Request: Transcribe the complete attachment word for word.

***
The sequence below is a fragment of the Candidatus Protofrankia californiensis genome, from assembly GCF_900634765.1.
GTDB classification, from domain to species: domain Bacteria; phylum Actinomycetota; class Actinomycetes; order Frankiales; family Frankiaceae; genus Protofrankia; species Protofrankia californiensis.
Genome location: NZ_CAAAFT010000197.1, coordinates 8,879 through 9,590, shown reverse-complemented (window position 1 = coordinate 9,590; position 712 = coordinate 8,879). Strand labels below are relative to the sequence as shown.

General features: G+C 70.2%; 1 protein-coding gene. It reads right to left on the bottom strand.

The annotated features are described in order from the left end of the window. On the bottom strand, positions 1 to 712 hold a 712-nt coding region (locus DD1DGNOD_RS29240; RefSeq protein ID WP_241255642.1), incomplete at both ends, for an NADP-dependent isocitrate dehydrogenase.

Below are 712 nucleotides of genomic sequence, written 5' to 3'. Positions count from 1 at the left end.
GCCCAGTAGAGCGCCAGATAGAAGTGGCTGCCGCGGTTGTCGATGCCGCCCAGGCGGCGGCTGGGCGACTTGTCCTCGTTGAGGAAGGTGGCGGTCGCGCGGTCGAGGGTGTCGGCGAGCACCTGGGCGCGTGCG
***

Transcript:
The sequence below is a fragment of the Candidatus Protofrankia californiensis genome, from assembly GCF_900634765.1.
GTDB classification, from domain to species: domain Bacteria; phylum Actinomycetota; class Actinomycetes; order Frankiales; family Frankiaceae; genus Protofrankia; species Protofrankia californiensis.
Genome location: NZ_CAAAFT010000197.1, coordinates 8,879 through 9,590, shown reverse-complemented (window position 1 = coordinate 9,590; position 712 = coordinate 8,879). Strand labels below are relative to the sequence as shown.

General features: G+C 70.2%; 1 protein-coding gene. It reads right to left on the bottom strand.

The annotated features are described in order from the left end of the window. On the bottom strand, positions 1 to 712 hold a 712-nt coding region (locus DD1DGNOD_RS29240; RefSeq protein ID WP_241255642.1), incomplete at both ends, for an NADP-dependent isocitrate dehydrogenase.

Below are 712 nucleotides of genomic sequence, written 5' to 3'. Positions count from 1 at the left end.
GCCCAGTAGAGCGCCAGATAGAAGTGGCTGCCGCGGTTGTCGATGCCGCCCAGGCGGCGGCTGGGCGACTTGTCCTCGTTGAGGAAGGTGGCGGTCGCGCGGTCGAGGGTGTCGGCGAGCACCTGGGCGCGTGCG